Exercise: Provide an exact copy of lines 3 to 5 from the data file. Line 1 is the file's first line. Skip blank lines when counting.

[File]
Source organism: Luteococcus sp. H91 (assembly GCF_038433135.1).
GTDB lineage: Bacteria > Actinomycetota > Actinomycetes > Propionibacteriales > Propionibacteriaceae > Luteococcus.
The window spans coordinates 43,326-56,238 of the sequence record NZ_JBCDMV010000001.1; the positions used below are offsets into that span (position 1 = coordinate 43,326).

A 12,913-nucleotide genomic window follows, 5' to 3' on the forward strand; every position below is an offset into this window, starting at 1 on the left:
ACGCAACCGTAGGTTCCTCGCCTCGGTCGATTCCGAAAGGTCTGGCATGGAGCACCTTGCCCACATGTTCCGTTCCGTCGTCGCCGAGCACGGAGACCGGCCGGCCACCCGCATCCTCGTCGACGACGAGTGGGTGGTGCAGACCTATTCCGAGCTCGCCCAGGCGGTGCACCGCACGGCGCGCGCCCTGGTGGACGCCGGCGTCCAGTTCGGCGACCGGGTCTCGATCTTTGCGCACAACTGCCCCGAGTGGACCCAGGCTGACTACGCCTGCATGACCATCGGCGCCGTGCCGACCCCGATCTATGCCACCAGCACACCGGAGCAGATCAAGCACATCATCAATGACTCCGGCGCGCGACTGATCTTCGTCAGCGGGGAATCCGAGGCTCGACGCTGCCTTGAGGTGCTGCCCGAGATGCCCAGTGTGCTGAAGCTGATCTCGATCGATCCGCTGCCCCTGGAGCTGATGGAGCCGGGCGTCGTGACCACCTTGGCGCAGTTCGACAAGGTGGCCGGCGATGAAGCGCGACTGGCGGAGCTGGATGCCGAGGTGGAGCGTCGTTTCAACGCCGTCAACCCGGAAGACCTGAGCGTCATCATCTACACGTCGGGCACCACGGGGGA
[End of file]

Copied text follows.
The window spans coordinates 43,326-56,238 of the sequence record NZ_JBCDMV010000001.1; the positions used below are offsets into that span (position 1 = coordinate 43,326).

A 12,913-nucleotide genomic window follows, 5' to 3' on the forward strand; every position below is an offset into this window, starting at 1 on the left:
ACGCAACCGTAGGTTCCTCGCCTCGGTCGATTCCGAAAGGTCTGGCATGGAGCACCTTGCCCACATGTTCCGTTCCGTCGTCGCCGAGCACGGAGACCGGCCGGCCACCCGCATCCTCGTCGACGACGAGTGGGTGGTGCAGACCTATTCCGAGCTCGCCCAGGCGGTGCACCGCACGGCGCGCGCCCTGGTGGACGCCGGCGTCCAGTTCGGCGACCGGGTCTCGATCTTTGCGCACAACTGCCCCGAGTGGACCCAGGCTGACTACGCCTGCATGACCATCGGCGCCGTGCCGACCCCGATCTATGCCACCAGCACACCGGAGCAGATCAAGCACATCATCAATGACTCCGGCGCGCGACTGATCTTCGTCAGCGGGGAATCCGAGGCTCGACGCTGCCTTGAGGTGCTGCCCGAGATGCCCAGTGTGCTGAAGCTGATCTCGATCGATCCGCTGCCCCTGGAGCTGATGGAGCCGGGCGTCGTGACCACCTTGGCGCAGTTCGACAAGGTGGCCGGCGATGAAGCGCGACTGGCGGAGCTGGATGCCGAGGTGGAGCGTCGTTTCAACGCCGTCAACCCGGAAGACCTGAGCGTCATCATCTACACGTCGGGCACCACGGGGGA